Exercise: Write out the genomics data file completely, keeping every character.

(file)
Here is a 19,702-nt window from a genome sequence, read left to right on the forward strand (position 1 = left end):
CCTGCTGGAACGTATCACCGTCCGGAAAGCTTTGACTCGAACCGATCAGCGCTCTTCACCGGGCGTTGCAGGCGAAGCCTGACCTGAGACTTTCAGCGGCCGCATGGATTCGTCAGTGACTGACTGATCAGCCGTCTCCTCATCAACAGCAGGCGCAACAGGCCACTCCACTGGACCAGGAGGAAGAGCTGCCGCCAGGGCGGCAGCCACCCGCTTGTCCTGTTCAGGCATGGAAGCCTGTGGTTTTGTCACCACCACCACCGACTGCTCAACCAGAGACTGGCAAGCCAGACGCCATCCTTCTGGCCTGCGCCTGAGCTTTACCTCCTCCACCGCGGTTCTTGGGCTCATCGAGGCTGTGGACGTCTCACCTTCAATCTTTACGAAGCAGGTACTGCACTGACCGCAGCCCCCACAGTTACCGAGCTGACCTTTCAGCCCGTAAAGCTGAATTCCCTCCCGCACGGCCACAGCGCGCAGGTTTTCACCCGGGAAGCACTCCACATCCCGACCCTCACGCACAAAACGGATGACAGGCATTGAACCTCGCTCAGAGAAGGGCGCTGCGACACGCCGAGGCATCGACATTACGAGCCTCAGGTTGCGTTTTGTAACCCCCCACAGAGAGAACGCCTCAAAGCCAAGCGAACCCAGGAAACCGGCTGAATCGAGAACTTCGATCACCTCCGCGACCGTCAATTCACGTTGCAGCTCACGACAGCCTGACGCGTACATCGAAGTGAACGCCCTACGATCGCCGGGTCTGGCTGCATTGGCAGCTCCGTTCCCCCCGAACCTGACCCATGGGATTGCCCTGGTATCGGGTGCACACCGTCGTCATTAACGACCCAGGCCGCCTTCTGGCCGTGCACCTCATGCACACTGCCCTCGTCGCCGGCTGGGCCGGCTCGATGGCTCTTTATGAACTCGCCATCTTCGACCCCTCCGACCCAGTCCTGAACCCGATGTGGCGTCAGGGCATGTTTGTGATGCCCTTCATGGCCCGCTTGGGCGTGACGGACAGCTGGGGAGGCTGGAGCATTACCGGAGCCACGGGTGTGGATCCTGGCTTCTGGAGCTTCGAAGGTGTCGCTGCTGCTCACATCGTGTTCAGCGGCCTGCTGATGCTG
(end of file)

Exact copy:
Here is a 19,702-nt window from a genome sequence, read left to right on the forward strand (position 1 = left end):
CCTGCTGGAACGTATCACCGTCCGGAAAGCTTTGACTCGAACCGATCAGCGCTCTTCACCGGGCGTTGCAGGCGAAGCCTGACCTGAGACTTTCAGCGGCCGCATGGATTCGTCAGTGACTGACTGATCAGCCGTCTCCTCATCAACAGCAGGCGCAACAGGCCACTCCACTGGACCAGGAGGAAGAGCTGCCGCCAGGGCGGCAGCCACCCGCTTGTCCTGTTCAGGCATGGAAGCCTGTGGTTTTGTCACCACCACCACCGACTGCTCAACCAGAGACTGGCAAGCCAGACGCCATCCTTCTGGCCTGCGCCTGAGCTTTACCTCCTCCACCGCGGTTCTTGGGCTCATCGAGGCTGTGGACGTCTCACCTTCAATCTTTACGAAGCAGGTACTGCACTGACCGCAGCCCCCACAGTTACCGAGCTGACCTTTCAGCCCGTAAAGCTGAATTCCCTCCCGCACGGCCACAGCGCGCAGGTTTTCACCCGGGAAGCACTCCACATCCCGACCCTCACGCACAAAACGGATGACAGGCATTGAACCTCGCTCAGAGAAGGGCGCTGCGACACGCCGAGGCATCGACATTACGAGCCTCAGGTTGCGTTTTGTAACCCCCCACAGAGAGAACGCCTCAAAGCCAAGCGAACCCAGGAAACCGGCTGAATCGAGAACTTCGATCACCTCCGCGACCGTCAATTCACGTTGCAGCTCACGACAGCCTGACGCGTACATCGAAGTGAACGCCCTACGATCGCCGGGTCTGGCTGCATTGGCAGCTCCGTTCCCCCCGAACCTGACCCATGGGATTGCCCTGGTATCGGGTGCACACCGTCGTCATTAACGACCCAGGCCGCCTTCTGGCCGTGCACCTCATGCACACTGCCCTCGTCGCCGGCTGGGCCGGCTCGATGGCTCTTTATGAACTCGCCATCTTCGACCCCTCCGACCCAGTCCTGAACCCGATGTGGCGTCAGGGCATGTTTGTGATGCCCTTCATGGCCCGCTTGGGCGTGACGGACAGCTGGGGAGGCTGGAGCATTACCGGAGCCACGGGTGTGGATCCTGGCTTCTGGAGCTTCGAAGGTGTCGCTGCTGCTCACATCGTGTTCAGCGGCCTGCTGATGCTG